Aside from it being a beautifully crafted piece of writing, it is an account that raises some enormous questions.

So Eric Cooke became a Christian at the 1959 Billy Graham crusade… shortly before he went on his 5 year rampage of 22 violent crimes and 8 murders?… What exactly happened there?

Eric Cooke hanged in Fremantle prison on October 26th 1964, the last man to die by capital punishment in Western Australia. Will we see Cooke in the next life?

I’ve been pondering questions of conversion and this is one that has stuck in my craw since reading Shark Net back in the mid 2000’s. Perhaps the broken, messed up person that was Eric Cooke did have an encounter with the grace of God that could never be undone, no matter his crimes. Or maybe Cooke was just another casualty of an evangelistic methodology that sought to herd ‘souls’ like cattle rather than disciple real people into the kingdom of God.

More ‘conversion’ reflections to come after I’ve done some teaching on this issue tomorrow.

And here’s a link to the trailer for the TV mini series that was made from the book.

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‘What’s the point of theology if it doesn’t help is us come to grips with real life? So asks Danelle when I explain a little of the book I have been reading. And she has a point… surely one major aim of good theology is to help us understand the intersections of the divine with the everyday. Surely theology should help us grapple with the difficult questions of life and suffering is right up there with the biggies.

Husbands Should Not Break by Shane & Elly Clifton was loaned to me by a friend who told me it was about a theology lecturer’s reflections on coming to grips with spinal injury and that it explored the issues of theodicy and suffering. Kerryn had heard Shane present at a recent conference and as a result bought his book. She shared a little of it as we took communion yesterday – enough for me to say ‘I’d like to borrow that…’ and having been laid up with the flu since yesterday afternoon I have had time to read and finish it.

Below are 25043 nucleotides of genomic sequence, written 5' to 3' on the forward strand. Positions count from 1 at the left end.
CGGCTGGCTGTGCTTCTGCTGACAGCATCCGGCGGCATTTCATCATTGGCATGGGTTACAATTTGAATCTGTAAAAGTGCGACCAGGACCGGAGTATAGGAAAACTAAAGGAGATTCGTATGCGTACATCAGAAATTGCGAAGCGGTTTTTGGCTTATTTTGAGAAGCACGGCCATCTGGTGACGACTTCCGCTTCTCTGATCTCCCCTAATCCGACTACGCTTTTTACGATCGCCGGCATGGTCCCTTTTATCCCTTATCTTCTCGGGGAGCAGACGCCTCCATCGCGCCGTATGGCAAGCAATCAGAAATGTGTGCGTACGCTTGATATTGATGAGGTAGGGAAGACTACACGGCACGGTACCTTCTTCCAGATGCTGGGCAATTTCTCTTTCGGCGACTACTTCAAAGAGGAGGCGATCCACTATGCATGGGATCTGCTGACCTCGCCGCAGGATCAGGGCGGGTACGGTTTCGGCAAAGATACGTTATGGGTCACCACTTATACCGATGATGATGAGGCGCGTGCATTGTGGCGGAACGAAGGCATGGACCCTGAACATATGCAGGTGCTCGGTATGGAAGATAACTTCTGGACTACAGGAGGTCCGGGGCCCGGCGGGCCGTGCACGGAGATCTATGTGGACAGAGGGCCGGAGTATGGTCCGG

As it’s written in journal style, some of the content are blog entries and Facebook posts. When I was half way thru I started to think ‘This is good, but it’s not theological reflection…’ however the further along I went the more I felt like it was some of the best theological reflection – honest, gritty, expletive laden, at times hopeful and at times totally despairing and certainly unafraid to express stark emotions.In this book you won’t read a systematic theology of human suffering complete with Harvard referencing, but you will hear an earthy, articulate, theologically educated 40 year old man grapple with the life that was foisted on him. It doesn’t hit much on theodicy per se (big subject…) but it certainly does grapple with personal issues of suffering and pain.